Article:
Sharon DiMinico entered the world of toy store ownership in 1987, when she opened the first Learning Express store in Acton, Mass. From those tiny roots blossomed a franchise of more than 100 stores across the United States.
|"Every person I hired always had buying responsibilities." —Sharon DiMinico, Learning Express|
DiMinico’s positive relationships with employees has played a big part in the success of her business. “For me, it’s always been about treating people how you want to be treated,” she said. “Most of it is common sense.”
Managing employees is a big challenge that many owners of small toy stores face, particularly those who do not have formal management training. Implementing the following five tips can help owners hire and retain happy, helpful, motivated and productive employees.
1. Hire the right people. According to Vincent Pellettiere, president and CEO of HR Design Solutions LLC, owners need to devote adequate time and effort to hiring: “A small employer should prepare in advance a profile of what would be an ideal candidate by matching the required skills, abilities and knowledge to the requirements of the position. Once that is established, prepare your interviewing questions to find this information from interested candidates.”
Pellettiere believes business owners should interview at least five potential candidates for any given job. “Hiring the best employees for your organization is the first step in having a motivated, committed workforce.”
2. Give employees responsibilities that will challenge them. “Every person I hired always had buying responsibilities,” DiMinico said. “They would manage a couple of vendors, depending on how many hours they worked. For the most part, we would give them more responsible jobs than just ringing the cash register, straightening shelves and sweeping the floor. They felt more included in the business.”
3. Accentuate the positive. Managers often make the mistake of always looking for and correcting mistakes employees make, rather than acknowledging them for the things they do right. “There should be a blend of each, with the focus of coaching employees to develop themselves, which provides a more effective workplace,” Pellettiere noted.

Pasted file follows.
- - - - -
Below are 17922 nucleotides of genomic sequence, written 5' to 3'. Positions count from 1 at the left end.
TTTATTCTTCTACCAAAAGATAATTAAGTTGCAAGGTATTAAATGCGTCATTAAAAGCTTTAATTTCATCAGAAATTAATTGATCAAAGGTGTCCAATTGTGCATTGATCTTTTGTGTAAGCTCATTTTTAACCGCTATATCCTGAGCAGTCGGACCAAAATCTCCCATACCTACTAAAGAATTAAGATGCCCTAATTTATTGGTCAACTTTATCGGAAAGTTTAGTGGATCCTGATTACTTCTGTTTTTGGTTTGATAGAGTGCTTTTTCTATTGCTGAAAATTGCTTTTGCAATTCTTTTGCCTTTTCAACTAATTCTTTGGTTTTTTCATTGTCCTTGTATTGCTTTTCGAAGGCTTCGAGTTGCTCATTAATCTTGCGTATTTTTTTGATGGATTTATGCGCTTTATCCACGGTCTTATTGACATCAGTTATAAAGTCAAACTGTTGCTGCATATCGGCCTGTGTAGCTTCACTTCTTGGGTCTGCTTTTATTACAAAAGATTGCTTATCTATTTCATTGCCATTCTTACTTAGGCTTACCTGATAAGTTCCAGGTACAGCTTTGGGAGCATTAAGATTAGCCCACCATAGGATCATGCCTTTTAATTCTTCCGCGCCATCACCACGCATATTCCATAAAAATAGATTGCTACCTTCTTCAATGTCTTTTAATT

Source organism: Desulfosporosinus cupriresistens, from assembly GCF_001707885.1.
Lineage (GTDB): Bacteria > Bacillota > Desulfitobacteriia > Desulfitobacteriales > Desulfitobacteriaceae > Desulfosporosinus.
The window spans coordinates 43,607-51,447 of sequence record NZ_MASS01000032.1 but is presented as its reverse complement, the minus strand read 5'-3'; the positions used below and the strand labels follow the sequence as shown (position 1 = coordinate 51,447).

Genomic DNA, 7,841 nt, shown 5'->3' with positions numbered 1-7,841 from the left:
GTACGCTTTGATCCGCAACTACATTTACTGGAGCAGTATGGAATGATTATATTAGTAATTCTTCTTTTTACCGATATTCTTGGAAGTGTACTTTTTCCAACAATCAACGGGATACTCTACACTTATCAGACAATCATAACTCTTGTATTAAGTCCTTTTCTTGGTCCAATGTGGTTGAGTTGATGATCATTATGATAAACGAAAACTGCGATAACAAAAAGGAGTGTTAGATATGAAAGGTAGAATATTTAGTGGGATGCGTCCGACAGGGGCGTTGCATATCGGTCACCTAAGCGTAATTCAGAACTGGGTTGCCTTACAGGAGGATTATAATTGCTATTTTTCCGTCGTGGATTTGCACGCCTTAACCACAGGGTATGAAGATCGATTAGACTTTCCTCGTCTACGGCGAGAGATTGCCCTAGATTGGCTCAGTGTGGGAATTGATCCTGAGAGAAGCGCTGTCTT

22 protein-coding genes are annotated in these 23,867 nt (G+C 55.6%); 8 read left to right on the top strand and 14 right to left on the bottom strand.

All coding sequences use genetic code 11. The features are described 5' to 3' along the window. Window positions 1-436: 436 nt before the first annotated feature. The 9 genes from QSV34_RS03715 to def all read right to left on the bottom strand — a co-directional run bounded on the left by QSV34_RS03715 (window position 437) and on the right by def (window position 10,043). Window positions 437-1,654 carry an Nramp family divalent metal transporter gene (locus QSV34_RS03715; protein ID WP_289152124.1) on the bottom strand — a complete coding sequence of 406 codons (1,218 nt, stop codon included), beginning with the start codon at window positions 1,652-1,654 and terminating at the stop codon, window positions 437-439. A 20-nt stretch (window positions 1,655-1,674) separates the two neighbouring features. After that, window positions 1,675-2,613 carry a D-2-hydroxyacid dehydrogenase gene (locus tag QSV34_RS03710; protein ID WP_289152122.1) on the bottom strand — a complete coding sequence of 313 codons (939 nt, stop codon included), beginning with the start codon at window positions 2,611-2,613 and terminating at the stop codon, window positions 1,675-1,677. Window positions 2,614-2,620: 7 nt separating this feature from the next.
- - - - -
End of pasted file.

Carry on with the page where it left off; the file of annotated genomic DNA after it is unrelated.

Business consultant, author and lecturer Rick Segal believes that most people would be willing to sacrifice some money to work for people who listen to their ideas, respect their family life and offer a pleasant place to work.
4. Be flexible. Many people who work for small businesses do so because they want flexibility in their work schedules, said Dr. Gerardo A. Okhuysen, a professor at the David Eccles School of Business at the University of Utah in Salt Lake City. “Unfortunately, the small size of these businesses can be an obstacle to offering flexibility, since many require on-site presence or coverage of shifts.” Okhuysen suggests that owners remedy this problem by doing things such as hiring two part-time people instead of one full-time employee. “This increases freedom in questions like scheduling.”
5. Use incentives to motivate. This doesn’t necessarily mean offering monetary bonuses, although those are useful, too. Managers might talk to their employees to find out what incentives would be most valuable to them. “For some, a set of golf clubs may mean more than the cash to buy them,” Okhuysen said.
Employees are the front line of every business. Owners and managers who treat them right are more likely to achieve greater success than those who take them for granted.
Click here to learn more about how to create a successful staff.
Click here to read about how a successful staff helped one toy store thrive.